A Code of Expected Behavior (or Code or Conduct or Communication Pledge) is a starting point on how everyone wishes everyone would communicate with one another, what is expected and acceptable behavior and what is not.
Your business has a standard of conduct, whether you know it or not. One way or another your family business communicates its values, acceptable behavior and criteria for decision-making every day, whether it is in writing or not. The way you and your teammates talk with each, how you share information and how decisions are made already exist. Whether they are deliberately planned or just happen and whether they are desirable and productive are a matter of chance.
As with most things in life and business…things change. Therefore, these things are not written in stone and can be edited as time marches on. If you have been with us for a while, you know that this article is only about one component of your family farm’s communication platform, which in turn is an important part of creating a professional management system for your family business
"Circumstances are beyond human control, but our conduct is in our own power."
As with the foundational vision, mission and core values statements, a large benefit to creating this agreed upon Communication Platform is the time spent working with one another, learning more about your partners and future successors and helping keep each other accountable for what everyone states they want to accomplish (vision), how it will be accomplished (mission) and under what philosophical belief system (core values). The key is that you work on this together and reach a consensus. It builds trust.
For example, is it acceptable that a successor in a senior management position takes on a major commitment in a voluntary role with an industry association? Yes, no, maybe. If it takes time away and significantly impacts job performance and the business, maybe not. If the activity complements the business and leads to further education and networking opportunities and the business can handle the departure, then maybe it should be pursued.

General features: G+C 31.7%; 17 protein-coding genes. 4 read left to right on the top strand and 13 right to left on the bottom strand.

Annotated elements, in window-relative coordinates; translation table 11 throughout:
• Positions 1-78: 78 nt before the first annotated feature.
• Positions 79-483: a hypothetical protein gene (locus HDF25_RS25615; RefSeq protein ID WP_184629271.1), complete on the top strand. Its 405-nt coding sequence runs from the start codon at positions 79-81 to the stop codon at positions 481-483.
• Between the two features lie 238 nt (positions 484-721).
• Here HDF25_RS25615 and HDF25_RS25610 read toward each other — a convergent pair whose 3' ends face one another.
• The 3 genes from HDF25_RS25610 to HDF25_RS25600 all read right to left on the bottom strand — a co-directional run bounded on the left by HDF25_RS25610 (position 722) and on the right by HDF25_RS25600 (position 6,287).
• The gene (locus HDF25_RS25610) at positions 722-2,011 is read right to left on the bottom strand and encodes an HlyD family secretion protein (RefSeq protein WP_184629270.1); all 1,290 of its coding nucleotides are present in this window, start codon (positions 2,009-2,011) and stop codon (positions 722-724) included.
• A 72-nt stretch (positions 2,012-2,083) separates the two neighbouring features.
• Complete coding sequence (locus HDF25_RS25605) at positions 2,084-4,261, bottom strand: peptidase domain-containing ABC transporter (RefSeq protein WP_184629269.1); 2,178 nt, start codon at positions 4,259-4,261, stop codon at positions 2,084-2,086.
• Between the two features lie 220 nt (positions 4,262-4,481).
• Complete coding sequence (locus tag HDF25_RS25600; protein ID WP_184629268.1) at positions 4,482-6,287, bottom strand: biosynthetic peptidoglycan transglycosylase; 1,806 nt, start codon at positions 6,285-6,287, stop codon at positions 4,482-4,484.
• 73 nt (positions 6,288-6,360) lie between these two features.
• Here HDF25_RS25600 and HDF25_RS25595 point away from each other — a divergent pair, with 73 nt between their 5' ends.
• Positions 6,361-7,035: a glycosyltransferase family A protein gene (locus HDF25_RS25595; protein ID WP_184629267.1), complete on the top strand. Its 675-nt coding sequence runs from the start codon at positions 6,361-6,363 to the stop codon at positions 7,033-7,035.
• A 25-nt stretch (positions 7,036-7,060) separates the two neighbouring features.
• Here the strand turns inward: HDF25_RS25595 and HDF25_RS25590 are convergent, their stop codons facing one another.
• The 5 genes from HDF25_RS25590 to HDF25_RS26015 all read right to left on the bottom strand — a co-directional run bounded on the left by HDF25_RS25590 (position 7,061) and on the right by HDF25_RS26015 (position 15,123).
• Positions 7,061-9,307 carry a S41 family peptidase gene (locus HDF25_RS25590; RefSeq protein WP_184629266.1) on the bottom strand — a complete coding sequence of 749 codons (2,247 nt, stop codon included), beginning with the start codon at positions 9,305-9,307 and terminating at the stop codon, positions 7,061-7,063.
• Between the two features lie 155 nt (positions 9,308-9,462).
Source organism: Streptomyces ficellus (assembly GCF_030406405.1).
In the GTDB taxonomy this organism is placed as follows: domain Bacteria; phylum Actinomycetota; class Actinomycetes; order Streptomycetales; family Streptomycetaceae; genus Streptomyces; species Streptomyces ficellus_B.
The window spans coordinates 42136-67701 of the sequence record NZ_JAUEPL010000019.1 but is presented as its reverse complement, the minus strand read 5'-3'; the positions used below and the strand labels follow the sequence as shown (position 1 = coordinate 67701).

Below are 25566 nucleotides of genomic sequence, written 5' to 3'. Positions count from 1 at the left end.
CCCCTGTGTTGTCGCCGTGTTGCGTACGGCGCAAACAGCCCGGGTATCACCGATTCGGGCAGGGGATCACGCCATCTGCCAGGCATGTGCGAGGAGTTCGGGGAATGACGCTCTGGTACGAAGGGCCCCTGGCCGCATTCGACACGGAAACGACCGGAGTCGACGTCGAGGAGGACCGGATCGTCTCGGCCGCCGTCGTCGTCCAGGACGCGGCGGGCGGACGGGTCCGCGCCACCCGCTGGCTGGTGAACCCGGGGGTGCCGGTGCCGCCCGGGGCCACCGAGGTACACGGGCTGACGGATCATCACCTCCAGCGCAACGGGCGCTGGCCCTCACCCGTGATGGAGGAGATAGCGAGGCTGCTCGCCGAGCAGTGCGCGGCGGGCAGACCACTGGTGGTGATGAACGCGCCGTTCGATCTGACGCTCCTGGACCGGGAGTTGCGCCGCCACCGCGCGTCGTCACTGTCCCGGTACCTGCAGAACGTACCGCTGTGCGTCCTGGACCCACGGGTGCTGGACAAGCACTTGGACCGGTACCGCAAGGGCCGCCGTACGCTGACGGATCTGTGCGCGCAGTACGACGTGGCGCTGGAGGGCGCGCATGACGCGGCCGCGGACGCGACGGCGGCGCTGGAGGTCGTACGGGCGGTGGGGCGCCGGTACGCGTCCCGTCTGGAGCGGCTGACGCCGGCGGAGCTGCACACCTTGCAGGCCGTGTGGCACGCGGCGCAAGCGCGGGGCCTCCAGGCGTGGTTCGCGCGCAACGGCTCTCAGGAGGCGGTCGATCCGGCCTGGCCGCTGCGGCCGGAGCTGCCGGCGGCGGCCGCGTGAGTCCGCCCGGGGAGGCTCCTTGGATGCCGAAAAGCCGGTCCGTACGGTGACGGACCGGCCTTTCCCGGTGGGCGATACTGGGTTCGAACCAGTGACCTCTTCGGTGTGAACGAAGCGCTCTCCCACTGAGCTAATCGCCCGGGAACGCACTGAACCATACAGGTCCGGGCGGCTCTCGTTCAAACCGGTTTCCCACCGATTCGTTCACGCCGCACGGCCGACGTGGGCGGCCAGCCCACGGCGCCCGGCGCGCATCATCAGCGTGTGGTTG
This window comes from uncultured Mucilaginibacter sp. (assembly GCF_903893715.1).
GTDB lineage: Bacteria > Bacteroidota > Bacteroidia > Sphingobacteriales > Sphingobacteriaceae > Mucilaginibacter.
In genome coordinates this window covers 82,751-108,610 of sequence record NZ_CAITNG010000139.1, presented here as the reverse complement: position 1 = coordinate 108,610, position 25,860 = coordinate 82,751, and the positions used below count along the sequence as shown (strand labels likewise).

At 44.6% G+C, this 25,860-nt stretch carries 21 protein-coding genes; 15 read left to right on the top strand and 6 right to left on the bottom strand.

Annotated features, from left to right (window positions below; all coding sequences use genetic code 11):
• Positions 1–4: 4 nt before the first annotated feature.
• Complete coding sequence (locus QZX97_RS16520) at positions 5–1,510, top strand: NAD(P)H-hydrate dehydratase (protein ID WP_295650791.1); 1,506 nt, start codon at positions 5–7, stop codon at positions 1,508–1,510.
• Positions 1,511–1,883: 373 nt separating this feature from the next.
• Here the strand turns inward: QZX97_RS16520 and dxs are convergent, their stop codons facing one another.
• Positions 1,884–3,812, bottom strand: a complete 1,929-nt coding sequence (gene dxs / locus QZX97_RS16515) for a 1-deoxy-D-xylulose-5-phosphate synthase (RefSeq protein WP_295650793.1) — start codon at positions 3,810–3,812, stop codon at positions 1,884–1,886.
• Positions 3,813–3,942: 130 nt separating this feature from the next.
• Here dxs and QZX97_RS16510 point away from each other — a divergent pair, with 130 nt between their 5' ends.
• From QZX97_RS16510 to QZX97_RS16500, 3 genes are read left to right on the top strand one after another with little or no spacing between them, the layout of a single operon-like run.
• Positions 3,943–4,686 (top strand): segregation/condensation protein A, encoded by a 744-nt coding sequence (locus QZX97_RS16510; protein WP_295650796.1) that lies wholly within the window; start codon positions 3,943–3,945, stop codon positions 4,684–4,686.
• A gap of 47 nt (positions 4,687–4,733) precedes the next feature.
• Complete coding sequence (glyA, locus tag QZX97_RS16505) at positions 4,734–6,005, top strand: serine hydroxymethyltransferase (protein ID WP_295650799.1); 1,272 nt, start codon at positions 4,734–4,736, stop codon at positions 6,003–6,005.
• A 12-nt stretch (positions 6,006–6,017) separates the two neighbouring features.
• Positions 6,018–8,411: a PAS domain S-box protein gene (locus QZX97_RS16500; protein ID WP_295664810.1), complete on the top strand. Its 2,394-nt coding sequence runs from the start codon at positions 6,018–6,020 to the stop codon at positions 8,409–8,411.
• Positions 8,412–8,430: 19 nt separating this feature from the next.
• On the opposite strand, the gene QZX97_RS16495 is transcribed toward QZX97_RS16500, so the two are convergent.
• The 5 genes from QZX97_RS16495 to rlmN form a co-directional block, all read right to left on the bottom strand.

How about sharing in or simply disclosing outside investment opportunities? Full and open disclosure among business partners seems prudent. But, if you have never discussed it, how can everyone be on the same page? You can’t be, necessarily.
"The most successful multi-generation family businesses share outside business activity and investments with one another. "
How would you feel if your business partner invests in something, doesn’t share it with you, then makes a killing and now has millions and millions? Of course you would be happy for him…but there might also be a little bitterness. When big discrepancies in personal wealth develop between business partners, especially siblings and cousins, it can become more difficult to keep the team together. There is also the trust-building factor that is accompanied with the sharing of outside investment opportunities. Sharing helps create and foster the spirit of generosity, “team” and looking out for one another.
These were some simple examples of outside business activities to be discussed and agreed upon. If you put your mind to it, I am certain you could come up with a dozen other areas.
So give it a whirl. See what you and your family business team members come up in these two areas of your farm management system – A Code of Expected Behavior and an Outside Business Activity Guideline. While doing so, try to pay attention to the benefits of the actual process, as much as the final prepared documents. Because that is where the real value is derived…working together. Good luck!